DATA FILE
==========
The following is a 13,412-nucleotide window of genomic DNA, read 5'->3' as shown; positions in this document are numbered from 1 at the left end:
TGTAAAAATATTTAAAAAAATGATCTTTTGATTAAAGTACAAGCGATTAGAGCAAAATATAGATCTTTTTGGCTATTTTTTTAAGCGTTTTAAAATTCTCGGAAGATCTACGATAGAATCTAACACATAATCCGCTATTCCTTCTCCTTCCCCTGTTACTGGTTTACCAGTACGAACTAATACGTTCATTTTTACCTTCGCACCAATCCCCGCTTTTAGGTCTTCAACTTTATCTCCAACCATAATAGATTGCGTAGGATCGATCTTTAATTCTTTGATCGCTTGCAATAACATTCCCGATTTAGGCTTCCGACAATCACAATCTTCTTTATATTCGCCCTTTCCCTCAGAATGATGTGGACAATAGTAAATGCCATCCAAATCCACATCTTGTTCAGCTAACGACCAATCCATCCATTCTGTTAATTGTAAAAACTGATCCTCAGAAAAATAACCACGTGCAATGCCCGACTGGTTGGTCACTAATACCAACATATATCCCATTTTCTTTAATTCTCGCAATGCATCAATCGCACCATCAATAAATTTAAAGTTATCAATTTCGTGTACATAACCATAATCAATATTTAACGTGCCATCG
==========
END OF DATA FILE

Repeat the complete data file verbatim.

The following is a 13,412-nucleotide window of genomic DNA, read 5'->3' as shown; positions in this document are numbered from 1 at the left end:
TGTAAAAATATTTAAAAAAATGATCTTTTGATTAAAGTACAAGCGATTAGAGCAAAATATAGATCTTTTTGGCTATTTTTTTAAGCGTTTTAAAATTCTCGGAAGATCTACGATAGAATCTAACACATAATCCGCTATTCCTTCTCCTTCCCCTGTTACTGGTTTACCAGTACGAACTAATACGTTCATTTTTACCTTCGCACCAATCCCCGCTTTTAGGTCTTCAACTTTATCTCCAACCATAATAGATTGCGTAGGATCGATCTTTAATTCTTTGATCGCTTGCAATAACATTCCCGATTTAGGCTTCCGACAATCACAATCTTCTTTATATTCGCCCTTTCCCTCAGAATGATGTGGACAATAGTAAATGCCATCCAAATCCACATCTTGTTCAGCTAACGACCAATCCATCCATTCTGTTAATTGTAAAAACTGATCCTCAGAAAAATAACCACGTGCAATGCCCGACTGGTTGGTCACTAATACCAACATATATCCCATTTTCTTTAATTCTCGCAATGCATCAATCGCACCATCAATAAATTTAAAGTTATCAATTTCGTGTACATAACCATAATCAATATTTAACGTGCCATCG